Around me, the crowd whispers. Christmas bells tinkle and crunch as my shoes slip through the spilled drink and shattered glass. The red-and-gold splash man glowers eyelessly in my direction. Flash of white, chatter-clack of sound as he turns to his date, a conjoined collection of human-stone blocks, hard suck of air through human teeth as if to inquire “What’s her problem?” and the human-stone shrugging its blocky shoulders as it turns pointedly away, to enjoy a rectangular shriek of flesh and bone mounted in an ironic flower-print frame on a faux-wall.

The air compresses inside my lungs. I can feel their heartbeats: all of them, and his too. They all beat in a tick-tock rhythm, vaguely in sync, all wanting the same thing. Some urgent need for…


I elbow past him and barrel through the Art Monster crowd. I burst into the bathroom and slam my back against the door after it swings shut. I take a deep breath.

Sink. Walls. Floor. Stalls. Regular things. Things you use, things you sit on.

Okay, okay, okay.

I go to the sink and splash some water on my face. It’s cold and it runs down my cheeks and drips off of my nose in little plips. I look in the mirror. It’s me. Normal me.

Except for the radiance burning on my skin, the oval flare of pure white ensconcing my upper arm.


A baseball knot asserts its angry presence between my shoulder blades. I clamp down on my wheezing. Breathe, Mol. Do that thing. You know, the thing what were you bring air into your lungs and it keeps you alive or whatever.

A hushed creak of hinges. The scrape of stone against the floor as the gargoyle enters. Scraggly claws wrap around the door, urging it to close slowly, quietly.


The door is shut. The gargoyle turns on its perch, facing me.

“Sorry to interrupt…” Thirsty slurp of its slobbery lips. “You said you were looking for your friend?”

I put my back to the sink. “I-I don’t think you’re supposed to be in here.”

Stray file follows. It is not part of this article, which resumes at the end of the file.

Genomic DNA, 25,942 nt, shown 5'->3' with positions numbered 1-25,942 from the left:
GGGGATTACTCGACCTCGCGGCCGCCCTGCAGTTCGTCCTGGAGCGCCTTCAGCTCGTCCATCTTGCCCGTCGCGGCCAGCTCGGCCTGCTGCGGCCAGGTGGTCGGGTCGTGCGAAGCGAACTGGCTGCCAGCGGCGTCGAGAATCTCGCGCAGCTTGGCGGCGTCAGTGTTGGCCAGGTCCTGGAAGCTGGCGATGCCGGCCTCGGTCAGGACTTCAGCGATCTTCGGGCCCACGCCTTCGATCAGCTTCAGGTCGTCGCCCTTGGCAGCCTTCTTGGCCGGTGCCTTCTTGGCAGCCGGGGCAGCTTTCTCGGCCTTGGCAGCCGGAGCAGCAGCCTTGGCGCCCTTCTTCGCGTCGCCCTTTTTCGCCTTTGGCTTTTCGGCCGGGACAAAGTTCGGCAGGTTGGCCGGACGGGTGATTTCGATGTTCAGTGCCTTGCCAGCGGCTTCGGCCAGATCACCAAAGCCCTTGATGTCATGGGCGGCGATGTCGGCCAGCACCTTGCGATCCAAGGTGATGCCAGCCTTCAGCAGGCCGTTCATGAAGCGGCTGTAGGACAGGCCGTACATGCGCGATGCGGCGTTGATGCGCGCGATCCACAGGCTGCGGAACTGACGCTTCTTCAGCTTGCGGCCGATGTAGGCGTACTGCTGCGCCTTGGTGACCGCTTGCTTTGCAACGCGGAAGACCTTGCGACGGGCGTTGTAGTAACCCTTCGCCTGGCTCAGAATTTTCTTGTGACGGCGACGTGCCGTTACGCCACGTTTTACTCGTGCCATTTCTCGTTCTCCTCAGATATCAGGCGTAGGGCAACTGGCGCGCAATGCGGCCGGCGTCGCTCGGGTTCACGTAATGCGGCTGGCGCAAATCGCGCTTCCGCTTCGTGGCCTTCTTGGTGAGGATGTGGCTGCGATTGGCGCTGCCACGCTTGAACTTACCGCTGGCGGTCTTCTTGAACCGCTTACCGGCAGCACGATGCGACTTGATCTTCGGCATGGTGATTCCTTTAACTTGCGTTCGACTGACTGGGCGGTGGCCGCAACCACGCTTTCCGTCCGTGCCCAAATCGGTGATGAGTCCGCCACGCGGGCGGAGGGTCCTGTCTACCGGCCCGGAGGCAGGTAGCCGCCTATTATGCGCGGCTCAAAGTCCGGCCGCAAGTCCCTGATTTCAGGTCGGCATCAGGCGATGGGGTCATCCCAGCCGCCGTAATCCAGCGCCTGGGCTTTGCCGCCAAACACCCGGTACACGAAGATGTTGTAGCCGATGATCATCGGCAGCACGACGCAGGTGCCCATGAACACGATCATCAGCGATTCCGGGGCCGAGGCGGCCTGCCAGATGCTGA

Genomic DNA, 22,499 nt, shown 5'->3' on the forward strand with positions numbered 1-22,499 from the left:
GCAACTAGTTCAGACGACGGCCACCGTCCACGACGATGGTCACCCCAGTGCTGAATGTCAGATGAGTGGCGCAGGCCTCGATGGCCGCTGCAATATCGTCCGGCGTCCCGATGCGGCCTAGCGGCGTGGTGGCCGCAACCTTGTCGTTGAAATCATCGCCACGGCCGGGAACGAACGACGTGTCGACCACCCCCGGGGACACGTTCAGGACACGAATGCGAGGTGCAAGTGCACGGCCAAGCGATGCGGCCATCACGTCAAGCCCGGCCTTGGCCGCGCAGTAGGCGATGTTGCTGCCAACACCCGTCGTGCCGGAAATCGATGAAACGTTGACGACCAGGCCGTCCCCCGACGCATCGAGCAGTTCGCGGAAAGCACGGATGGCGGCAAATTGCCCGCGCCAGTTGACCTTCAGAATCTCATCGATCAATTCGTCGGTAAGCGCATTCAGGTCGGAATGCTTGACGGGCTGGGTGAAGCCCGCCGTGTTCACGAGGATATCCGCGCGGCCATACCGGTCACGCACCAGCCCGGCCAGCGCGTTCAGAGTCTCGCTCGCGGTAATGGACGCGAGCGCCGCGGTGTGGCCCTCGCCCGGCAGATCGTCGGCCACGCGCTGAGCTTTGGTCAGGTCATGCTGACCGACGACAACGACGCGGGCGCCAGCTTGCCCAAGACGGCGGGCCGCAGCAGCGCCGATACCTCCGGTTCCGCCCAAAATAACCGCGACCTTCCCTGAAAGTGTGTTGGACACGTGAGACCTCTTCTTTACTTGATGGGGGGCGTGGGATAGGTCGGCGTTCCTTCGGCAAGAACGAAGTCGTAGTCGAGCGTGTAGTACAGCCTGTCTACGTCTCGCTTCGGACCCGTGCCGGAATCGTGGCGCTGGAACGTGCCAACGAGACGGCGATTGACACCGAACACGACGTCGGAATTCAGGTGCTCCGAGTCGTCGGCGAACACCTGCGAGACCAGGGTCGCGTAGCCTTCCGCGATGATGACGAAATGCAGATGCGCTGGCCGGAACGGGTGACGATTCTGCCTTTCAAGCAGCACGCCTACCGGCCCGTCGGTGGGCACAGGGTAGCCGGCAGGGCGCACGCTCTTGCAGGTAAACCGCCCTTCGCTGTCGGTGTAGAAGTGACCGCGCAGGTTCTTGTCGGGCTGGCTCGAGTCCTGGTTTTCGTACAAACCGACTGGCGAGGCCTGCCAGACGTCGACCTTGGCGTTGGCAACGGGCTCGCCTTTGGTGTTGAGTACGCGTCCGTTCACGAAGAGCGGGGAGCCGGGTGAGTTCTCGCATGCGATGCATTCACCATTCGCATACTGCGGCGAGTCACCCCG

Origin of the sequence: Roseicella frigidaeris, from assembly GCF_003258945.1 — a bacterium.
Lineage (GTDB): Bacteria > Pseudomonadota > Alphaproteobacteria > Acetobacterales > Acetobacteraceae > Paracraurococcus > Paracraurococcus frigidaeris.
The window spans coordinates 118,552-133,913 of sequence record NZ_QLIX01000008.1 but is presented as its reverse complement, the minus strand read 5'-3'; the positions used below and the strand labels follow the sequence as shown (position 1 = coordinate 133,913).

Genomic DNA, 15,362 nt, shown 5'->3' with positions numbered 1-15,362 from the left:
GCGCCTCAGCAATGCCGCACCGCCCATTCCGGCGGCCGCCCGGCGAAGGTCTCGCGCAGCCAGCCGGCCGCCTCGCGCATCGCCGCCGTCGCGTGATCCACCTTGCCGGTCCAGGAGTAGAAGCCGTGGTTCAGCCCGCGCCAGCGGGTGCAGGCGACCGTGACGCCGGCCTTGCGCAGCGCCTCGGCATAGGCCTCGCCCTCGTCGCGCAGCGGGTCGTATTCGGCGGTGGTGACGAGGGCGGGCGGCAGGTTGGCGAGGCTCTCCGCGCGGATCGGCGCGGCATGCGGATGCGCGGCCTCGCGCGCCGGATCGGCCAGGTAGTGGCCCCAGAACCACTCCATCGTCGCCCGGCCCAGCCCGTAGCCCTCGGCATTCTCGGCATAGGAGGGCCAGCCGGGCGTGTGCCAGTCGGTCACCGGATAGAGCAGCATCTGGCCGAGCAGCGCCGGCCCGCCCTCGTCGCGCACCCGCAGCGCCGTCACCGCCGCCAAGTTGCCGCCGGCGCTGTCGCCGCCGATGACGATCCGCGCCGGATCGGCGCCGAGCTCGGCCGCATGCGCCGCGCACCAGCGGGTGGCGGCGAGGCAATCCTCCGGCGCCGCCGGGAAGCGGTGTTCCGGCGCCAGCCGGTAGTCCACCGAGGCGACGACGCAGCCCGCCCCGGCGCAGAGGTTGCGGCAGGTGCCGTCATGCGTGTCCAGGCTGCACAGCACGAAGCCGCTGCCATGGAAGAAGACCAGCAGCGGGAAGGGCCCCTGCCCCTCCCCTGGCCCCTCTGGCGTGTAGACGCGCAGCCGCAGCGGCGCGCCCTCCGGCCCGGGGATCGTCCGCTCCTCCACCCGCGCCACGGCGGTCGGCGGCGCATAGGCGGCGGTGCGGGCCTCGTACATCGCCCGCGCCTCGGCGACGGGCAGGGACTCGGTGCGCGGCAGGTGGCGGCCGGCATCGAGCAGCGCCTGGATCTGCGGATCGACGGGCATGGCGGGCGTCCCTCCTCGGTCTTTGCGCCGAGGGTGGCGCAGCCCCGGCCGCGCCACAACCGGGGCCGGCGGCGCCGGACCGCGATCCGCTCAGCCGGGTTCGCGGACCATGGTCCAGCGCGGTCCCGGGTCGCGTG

The bathroom lighting is soft; doesn’t do it any favors. Its stone skin is liquid pale. Its eyes retain the deep, intangible color of the man’s. Red. They’re definitely red.


The lights flicker-click their dissatisfaction. The gargoyle approaches by lifting a corner of its pedestal and lurching clumsily forward. “I could say the same about you, couldn’t I?”

“No, I—”

The marble floor emits a screech of indignity as the pedestal scooches itself towards me, an inch at a time. “The girl you were looking for: black hair, leather jacket, attitude? That’s Claire. She’s not here tonight.”

Its voice is even. It’s easy to listen to. My shoulders unwind. Some part of me, some tiny part, is telling me to run out the door, and I want very badly to obey to it.

“How do you know her?” I say… or, I remember I say it.

With a groan of tired gears, the gargoyle distends its beak. Pasta-slurp noise, the threaded line of his spittle scintillating like a string of pearls. “Nights like this, she’s usually at a different place. Why don’t I take you there? We can go together.”

I can’t think of anything I’d like more.

It’s closer now, almost touching me.

Or was it always there? Hard to remember.

I take its arm.

When did it offer it?

Its eyes are very, very red.




My purse slips from my fingers and hits the ground before I… before I…

Why am I outside?

My back is against the wall. I am choking.

When did we go outside?

He’s in close. His hand is in my hair.

“Stop,” I say.

His lips wake sharp tingles in my neck. Freezing, like they’re stealing the heat right out of me. There’s a light pinch. His teeth intrude. The wash of my blood is scalding hot, burning me through, erasing the chill of the night air.